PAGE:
The woman died from head injuries after being abducted.
WARREN — The brother of a 61-year-old Niles woman murdered in 2005 has filed a lawsuit against the apartment complex where his sister lived, saying it failed to adequately protect her.
The suit, filed in Trumbull County Common Pleas Court, says the Carnegie Arms Apartments Limited Partnership and Simco Management Corp., both of Youngstown, failed to protect Marilyn Guthrie of 1932 Youll Street, Apartment 55, from criminals and failed to provide adequate security.
Jeff Simon, vice president of Simco Management, said he did not want to comment on the suit until he had seen it.
It was filed by James L. Ruschman of McDonald. He was identified as Guthrie’s brother during news coverage from the murder trial against one of the defendants in the case.
Guthrie died of head injuries she received when her neighbor, Benjamin Beshara, 31, drove her car over her. Beshara was sentenced to life in prison without parole in Mahoning County Common Pleas Court.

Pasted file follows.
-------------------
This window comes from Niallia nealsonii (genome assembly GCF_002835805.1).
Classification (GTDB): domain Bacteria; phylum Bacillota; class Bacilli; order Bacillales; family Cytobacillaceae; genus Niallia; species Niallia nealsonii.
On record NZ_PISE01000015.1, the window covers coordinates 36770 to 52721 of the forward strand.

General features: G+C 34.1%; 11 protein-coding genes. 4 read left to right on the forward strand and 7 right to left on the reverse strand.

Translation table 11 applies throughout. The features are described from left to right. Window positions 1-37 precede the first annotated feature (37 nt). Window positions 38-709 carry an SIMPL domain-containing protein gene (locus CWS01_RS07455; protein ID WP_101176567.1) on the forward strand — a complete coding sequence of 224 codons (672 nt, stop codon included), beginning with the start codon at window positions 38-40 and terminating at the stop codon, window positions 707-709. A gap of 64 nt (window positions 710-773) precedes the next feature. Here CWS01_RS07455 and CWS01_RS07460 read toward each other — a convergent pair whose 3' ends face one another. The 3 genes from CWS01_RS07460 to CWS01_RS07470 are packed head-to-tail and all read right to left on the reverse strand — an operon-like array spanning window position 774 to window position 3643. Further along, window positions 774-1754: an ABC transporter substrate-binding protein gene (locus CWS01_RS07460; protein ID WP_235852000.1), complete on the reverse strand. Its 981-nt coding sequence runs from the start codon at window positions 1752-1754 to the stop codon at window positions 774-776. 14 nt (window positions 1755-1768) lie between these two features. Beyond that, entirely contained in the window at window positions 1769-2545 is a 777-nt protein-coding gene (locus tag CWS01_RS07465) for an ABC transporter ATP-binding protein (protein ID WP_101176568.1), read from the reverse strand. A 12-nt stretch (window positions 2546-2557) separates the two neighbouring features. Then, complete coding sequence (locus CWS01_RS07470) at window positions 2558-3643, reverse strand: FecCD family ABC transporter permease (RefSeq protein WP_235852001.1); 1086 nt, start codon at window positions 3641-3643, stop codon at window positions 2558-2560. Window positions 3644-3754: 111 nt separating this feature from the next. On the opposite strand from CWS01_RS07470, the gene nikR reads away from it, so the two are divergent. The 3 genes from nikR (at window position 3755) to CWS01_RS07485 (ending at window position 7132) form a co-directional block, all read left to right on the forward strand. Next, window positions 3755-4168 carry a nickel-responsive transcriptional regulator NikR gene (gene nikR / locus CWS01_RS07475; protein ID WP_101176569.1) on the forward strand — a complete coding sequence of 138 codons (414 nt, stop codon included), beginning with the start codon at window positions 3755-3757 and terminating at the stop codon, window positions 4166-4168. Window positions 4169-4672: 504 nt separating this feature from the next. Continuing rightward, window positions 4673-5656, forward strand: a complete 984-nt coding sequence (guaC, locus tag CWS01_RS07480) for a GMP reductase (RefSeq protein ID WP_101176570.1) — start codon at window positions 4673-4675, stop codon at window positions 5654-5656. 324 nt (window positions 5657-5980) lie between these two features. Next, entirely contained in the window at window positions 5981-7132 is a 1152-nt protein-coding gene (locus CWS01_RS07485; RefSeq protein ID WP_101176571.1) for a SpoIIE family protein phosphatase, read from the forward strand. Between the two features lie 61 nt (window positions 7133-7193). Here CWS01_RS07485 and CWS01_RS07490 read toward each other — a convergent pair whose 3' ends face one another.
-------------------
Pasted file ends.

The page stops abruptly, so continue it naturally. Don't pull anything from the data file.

Anthony D. Johnson, 18, of Steel Street, Youngstown, was sentenced to 10 years in prison for his role in the robbery and murder, while two 15-year-old boys from Second Street in Youngstown, Josiah Smith and Coryon Bertram, pleaded guilty to kidnapping in county juvenile court and were sentenced to detention until they are up to 21 years of age.
An assistant Mahoning County prosecutor said Beshara told his accomplices he’d lure Guthrie out of her apartment to rob her July 10, 2005, by saying he needed a ride to a store to get his ailing father’s medication.
When Guthrie emerged, Bertram rushed up to her and hit her, and Beshara grabbed her keys, opened her car door and trunk and put her in the trunk and closed it, Johnson testified. Beshara then robbed her apartment.
She was later taken from the car and run over on Parkcliff Avenue on Youngstown’s South Side.
The suit, which is assigned to Judge Andrew Logan, seeks damages in excess of $25,000 from Simco Management and its statutory agent, B. Richard Burdman of Youngstown, and five John Does whose names and addresses are unknown, “who may have caused or contributed to the incident at issue.”